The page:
Monday, March 2, 2015

Rough Start

A Quiet Exchange, graphite, 6 x 8, TMDD Series 2015

Rough Start, a working title, graphite, 6 x 8  TMDD IN PROGRESS

I knew I was off to a rough start this morning when I almost fell through the glass shower enclosure and then had a toilet overflow.  By the time I sat down to sketch, I knew I couldn't expect  much.  My pencil was out of control as the minutes ticked away.  Composure finally returned five minutes before the Sun Torch turned off.  This lovely lady with the smile will just wait till tomorrow for brilliant.

Yesterday's rendition of a serious Ellis listening to a friend came off a lot better. I had had no rude awakenings to raise my blood pressure.  Done in the quiet of morning, this sketch was not affected by stress; it has painting possibilities.  One of his eyes is a tad off, but overall that's my baby. Rough Start isn't even close to a  likeness; I started it too close to the morning's irritations.  I should have waited till one twenty over eighty returned and the bathroom floor was dry.

If you've been following my Thirty Minute Daily Drawing Series, you know there is no rule about finishing the sketch in that thirty minutes.   The only rules are to draw daily. and stop on the half hour--don't make a big deal out of it.  Next Monday, Daylight Savings Time begins. I will put away my Sun Torch till next October. I don't think I'll put my drawing equipment away though. Sketching has been a wonderful way to start the day, on a par with meditation.


Saturday, February 28, 2015

Over Twiddle and Tweak?

Another Thirty Minute Session. Was it worth it?
Yesterday's Thirty Minute Session; From scratch to  heavy handedness. 

This drawing was worth another session. It would make a worthwhile painting.  When I posted her on FB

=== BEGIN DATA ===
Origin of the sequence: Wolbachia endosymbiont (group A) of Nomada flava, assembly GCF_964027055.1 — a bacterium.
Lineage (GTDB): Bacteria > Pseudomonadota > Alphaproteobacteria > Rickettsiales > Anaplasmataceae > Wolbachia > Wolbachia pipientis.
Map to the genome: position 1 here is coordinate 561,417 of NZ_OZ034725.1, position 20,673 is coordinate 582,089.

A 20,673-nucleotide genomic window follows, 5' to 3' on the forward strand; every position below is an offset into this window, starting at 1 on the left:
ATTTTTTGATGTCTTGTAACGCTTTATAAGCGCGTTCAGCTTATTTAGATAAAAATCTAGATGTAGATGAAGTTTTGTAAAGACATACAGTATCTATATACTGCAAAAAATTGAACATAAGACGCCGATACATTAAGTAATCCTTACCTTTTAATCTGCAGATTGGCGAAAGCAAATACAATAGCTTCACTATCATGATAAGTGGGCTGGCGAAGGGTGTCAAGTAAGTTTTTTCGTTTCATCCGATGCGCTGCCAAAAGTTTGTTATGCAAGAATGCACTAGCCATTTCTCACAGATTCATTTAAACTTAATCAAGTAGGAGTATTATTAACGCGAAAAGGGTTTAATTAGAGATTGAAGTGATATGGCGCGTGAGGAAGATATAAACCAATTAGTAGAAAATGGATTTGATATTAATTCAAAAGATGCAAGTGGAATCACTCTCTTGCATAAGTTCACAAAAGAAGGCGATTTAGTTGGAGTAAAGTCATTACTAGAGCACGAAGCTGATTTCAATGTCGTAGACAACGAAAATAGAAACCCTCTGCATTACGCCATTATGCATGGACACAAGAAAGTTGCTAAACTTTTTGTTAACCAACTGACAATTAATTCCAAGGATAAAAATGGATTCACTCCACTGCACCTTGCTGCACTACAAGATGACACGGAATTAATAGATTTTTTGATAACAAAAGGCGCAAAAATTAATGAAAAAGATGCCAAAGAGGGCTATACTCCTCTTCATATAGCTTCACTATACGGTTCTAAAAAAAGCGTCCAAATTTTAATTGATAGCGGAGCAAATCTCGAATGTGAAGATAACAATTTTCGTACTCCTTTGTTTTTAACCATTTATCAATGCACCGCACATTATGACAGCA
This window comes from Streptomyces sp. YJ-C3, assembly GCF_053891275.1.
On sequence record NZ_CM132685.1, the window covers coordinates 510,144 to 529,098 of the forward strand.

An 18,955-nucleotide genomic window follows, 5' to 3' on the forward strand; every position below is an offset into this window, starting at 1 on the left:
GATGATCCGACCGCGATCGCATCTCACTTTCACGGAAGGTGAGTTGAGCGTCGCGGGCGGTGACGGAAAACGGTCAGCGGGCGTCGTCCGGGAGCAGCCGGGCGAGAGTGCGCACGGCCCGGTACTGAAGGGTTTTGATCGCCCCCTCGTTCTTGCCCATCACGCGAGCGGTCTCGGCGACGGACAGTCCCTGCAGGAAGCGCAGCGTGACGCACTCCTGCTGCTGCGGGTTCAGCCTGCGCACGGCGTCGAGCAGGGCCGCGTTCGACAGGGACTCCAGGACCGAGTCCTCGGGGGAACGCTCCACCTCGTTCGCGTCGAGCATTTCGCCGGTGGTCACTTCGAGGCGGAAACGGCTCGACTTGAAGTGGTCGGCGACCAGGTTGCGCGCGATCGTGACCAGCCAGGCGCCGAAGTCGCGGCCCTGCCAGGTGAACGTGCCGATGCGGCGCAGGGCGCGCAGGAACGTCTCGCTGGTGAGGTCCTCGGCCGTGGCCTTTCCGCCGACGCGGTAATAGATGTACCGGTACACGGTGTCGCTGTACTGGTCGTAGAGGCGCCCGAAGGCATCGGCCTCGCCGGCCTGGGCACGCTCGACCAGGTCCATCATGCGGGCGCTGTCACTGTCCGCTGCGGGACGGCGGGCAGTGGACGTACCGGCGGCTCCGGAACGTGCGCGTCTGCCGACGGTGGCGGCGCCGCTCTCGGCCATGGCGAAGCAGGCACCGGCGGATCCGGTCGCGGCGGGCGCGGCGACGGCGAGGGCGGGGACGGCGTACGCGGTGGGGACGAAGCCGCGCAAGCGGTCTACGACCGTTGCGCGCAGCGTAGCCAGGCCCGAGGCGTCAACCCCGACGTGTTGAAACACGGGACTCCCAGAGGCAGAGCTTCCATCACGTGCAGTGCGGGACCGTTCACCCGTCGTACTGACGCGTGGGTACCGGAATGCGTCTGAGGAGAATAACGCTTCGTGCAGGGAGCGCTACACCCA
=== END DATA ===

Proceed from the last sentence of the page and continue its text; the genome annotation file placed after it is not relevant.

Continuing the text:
yesterday, I suddenly thought she looked a bit ghoulish.  She needed to be softened up.  So, today, another thirty minutes was spent using more knead than pencil and a stub, a tool I seldom use.  She lightened up.  I also came across some measurement errors and corrected and I defined her left hand.  Did I over twiddle and tweak?  I don't think so.  I think a small break in time between execution and achieving satisfaction is a part of the process.  The danger of twiddling and tweaking is in getting too picayune. Knowing when to stop is the skill to reach for.

In abstraction too.  Gerhard Richter's  abstractions are superb.  I met the painter through Sara and Robert Genn's Newsletter. I went to You Tube and watched his process.  He reminded me of the period in my life where I just loved the  paint itself and seeing how colors behaved with other colors.  Without the limitations set by subject matter, painting really is a blast.  BUT YOU MUST KNOW WHEN TO STOP.  There's nothing worse than an overdone abstract--every element in the composition nailed down and static--every color fighting for center stage.  Richter's work is anything but still, anything but garish.  If you have fifty minutes free  this weekend watch this documentary on his evolution as a painter.

 
If you have only three minutes to spare, see his process. Who says you need a brush when a squeegee will do grand things? If you love color interacting with color without the distractions of subject. This is a guy to know.


Friday, February 27, 2015

Ice Cream For Breakfast

You Have Any Froot Loops? Graphite, 6 x 8",TMDD Series

This kid was over for breakfast a few years back. She didn't like Oatmeal.  She didn't like Fiber One.  She wanted Froot Loops.  In the thirtysome years since my boys ate their last bowl, the cereal had gone to dust. She settled for ice cream on waffles.  What nana could say no?

Before sitting down to sketch the kid this morning, I saw a wonderful video on FB.  It awed me--and at the same time, discouraged. This portrait artist could wield a brush.  He is Chinese.  Instead of taking a class in manually operating a digital camera this spring or finishing my grisaille, I think I'd like to learn to write Chinese.  It's their alphabet, beautifully printed with a brush since an early age,  that makes them maestros. Watch Yuehua He's phenomenal, time lapse portrait video   Note how he handles his brush. Note his palette. It's limited to earth tones.  I was sadder than ever that I don't have the time it would take to achieve such a high level of skill. That's what you get for saving the best for last.